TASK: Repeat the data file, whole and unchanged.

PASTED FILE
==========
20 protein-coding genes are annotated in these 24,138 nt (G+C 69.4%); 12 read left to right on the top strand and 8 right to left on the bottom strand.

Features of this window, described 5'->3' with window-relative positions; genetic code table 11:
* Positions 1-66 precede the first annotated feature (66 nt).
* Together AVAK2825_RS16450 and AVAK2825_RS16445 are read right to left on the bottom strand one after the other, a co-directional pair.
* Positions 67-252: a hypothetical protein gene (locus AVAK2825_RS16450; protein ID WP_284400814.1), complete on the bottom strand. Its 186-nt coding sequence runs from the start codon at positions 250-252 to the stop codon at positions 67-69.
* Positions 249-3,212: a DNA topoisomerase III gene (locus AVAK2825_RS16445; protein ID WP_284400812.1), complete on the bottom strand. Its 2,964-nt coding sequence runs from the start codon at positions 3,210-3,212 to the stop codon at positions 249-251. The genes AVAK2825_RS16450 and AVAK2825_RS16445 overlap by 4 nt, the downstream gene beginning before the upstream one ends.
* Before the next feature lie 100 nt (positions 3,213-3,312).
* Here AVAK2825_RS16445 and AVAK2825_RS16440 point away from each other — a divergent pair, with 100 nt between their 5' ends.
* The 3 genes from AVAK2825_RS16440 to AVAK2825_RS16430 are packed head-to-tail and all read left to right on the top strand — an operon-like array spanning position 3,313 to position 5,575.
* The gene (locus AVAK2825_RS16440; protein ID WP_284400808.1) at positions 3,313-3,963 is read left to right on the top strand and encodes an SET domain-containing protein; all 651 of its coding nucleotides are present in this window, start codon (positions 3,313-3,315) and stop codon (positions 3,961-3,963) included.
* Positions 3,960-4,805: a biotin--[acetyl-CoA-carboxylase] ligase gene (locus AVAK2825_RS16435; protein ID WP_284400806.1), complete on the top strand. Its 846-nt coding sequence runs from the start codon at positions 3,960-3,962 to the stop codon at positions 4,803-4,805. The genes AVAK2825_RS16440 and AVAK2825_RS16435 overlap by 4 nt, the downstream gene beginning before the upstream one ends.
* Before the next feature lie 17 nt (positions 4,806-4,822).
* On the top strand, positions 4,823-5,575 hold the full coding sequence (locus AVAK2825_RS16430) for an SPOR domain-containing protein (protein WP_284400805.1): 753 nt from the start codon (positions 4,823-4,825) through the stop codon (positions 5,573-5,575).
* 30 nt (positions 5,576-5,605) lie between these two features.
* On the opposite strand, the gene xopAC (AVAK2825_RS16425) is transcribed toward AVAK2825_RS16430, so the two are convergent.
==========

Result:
20 protein-coding genes are annotated in these 24,138 nt (G+C 69.4%); 12 read left to right on the top strand and 8 right to left on the bottom strand.

Features of this window, described 5'->3' with window-relative positions; genetic code table 11:
* Positions 1-66 precede the first annotated feature (66 nt).
* Together AVAK2825_RS16450 and AVAK2825_RS16445 are read right to left on the bottom strand one after the other, a co-directional pair.
* Positions 67-252: a hypothetical protein gene (locus AVAK2825_RS16450; protein ID WP_284400814.1), complete on the bottom strand. Its 186-nt coding sequence runs from the start codon at positions 250-252 to the stop codon at positions 67-69.
* Positions 249-3,212: a DNA topoisomerase III gene (locus AVAK2825_RS16445; protein ID WP_284400812.1), complete on the bottom strand. Its 2,964-nt coding sequence runs from the start codon at positions 3,210-3,212 to the stop codon at positions 249-251. The genes AVAK2825_RS16450 and AVAK2825_RS16445 overlap by 4 nt, the downstream gene beginning before the upstream one ends.
* Before the next feature lie 100 nt (positions 3,213-3,312).
* Here AVAK2825_RS16445 and AVAK2825_RS16440 point away from each other — a divergent pair, with 100 nt between their 5' ends.
* The 3 genes from AVAK2825_RS16440 to AVAK2825_RS16430 are packed head-to-tail and all read left to right on the top strand — an operon-like array spanning position 3,313 to position 5,575.
* The gene (locus AVAK2825_RS16440; protein ID WP_284400808.1) at positions 3,313-3,963 is read left to right on the top strand and encodes an SET domain-containing protein; all 651 of its coding nucleotides are present in this window, start codon (positions 3,313-3,315) and stop codon (positions 3,961-3,963) included.
* Positions 3,960-4,805: a biotin--[acetyl-CoA-carboxylase] ligase gene (locus AVAK2825_RS16435; protein ID WP_284400806.1), complete on the top strand. Its 846-nt coding sequence runs from the start codon at positions 3,960-3,962 to the stop codon at positions 4,803-4,805. The genes AVAK2825_RS16440 and AVAK2825_RS16435 overlap by 4 nt, the downstream gene beginning before the upstream one ends.
* Before the next feature lie 17 nt (positions 4,806-4,822).
* On the top strand, positions 4,823-5,575 hold the full coding sequence (locus AVAK2825_RS16430) for an SPOR domain-containing protein (protein WP_284400805.1): 753 nt from the start codon (positions 4,823-4,825) through the stop codon (positions 5,573-5,575).
* 30 nt (positions 5,576-5,605) lie between these two features.
* On the opposite strand, the gene xopAC (AVAK2825_RS16425) is transcribed toward AVAK2825_RS16430, so the two are convergent.